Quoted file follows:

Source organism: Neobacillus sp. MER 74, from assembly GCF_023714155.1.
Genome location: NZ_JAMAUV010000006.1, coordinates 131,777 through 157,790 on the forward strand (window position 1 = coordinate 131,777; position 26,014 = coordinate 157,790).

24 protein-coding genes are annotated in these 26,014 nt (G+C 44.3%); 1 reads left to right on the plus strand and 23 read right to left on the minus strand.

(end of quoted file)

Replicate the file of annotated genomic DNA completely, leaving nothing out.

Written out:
Source organism: Neobacillus sp. MER 74, from assembly GCF_023714155.1.
Genome location: NZ_JAMAUV010000006.1, coordinates 131,777 through 157,790 on the forward strand (window position 1 = coordinate 131,777; position 26,014 = coordinate 157,790).

24 protein-coding genes are annotated in these 26,014 nt (G+C 44.3%); 1 reads left to right on the plus strand and 23 read right to left on the minus strand.